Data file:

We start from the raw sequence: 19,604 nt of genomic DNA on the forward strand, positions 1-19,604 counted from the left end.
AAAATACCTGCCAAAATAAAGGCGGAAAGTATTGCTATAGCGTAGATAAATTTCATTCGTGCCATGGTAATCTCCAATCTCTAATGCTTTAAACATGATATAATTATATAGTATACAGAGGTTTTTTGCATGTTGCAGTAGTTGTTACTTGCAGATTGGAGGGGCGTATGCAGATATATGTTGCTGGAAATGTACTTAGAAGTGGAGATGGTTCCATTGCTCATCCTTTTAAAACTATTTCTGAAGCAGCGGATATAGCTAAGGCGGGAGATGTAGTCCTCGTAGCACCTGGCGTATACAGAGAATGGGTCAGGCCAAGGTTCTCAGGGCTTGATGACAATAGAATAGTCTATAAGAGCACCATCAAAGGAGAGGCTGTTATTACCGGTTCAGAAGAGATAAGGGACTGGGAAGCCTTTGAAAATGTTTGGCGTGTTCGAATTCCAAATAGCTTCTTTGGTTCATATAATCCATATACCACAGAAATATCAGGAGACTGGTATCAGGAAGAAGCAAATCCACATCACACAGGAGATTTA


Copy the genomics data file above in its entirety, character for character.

We start from the raw sequence: 19,604 nt of genomic DNA on the forward strand, positions 1-19,604 counted from the left end.
AAAATACCTGCCAAAATAAAGGCGGAAAGTATTGCTATAGCGTAGATAAATTTCATTCGTGCCATGGTAATCTCCAATCTCTAATGCTTTAAACATGATATAATTATATAGTATACAGAGGTTTTTTGCATGTTGCAGTAGTTGTTACTTGCAGATTGGAGGGGCGTATGCAGATATATGTTGCTGGAAATGTACTTAGAAGTGGAGATGGTTCCATTGCTCATCCTTTTAAAACTATTTCTGAAGCAGCGGATATAGCTAAGGCGGGAGATGTAGTCCTCGTAGCACCTGGCGTATACAGAGAATGGGTCAGGCCAAGGTTCTCAGGGCTTGATGACAATAGAATAGTCTATAAGAGCACCATCAAAGGAGAGGCTGTTATTACCGGTTCAGAAGAGATAAGGGACTGGGAAGCCTTTGAAAATGTTTGGCGTGTTCGAATTCCAAATAGCTTCTTTGGTTCATATAATCCATATACCACAGAAATATCAGGAGACTGGTATCAGGAAGAAGCAAATCCACATCACACAGGAGATTTA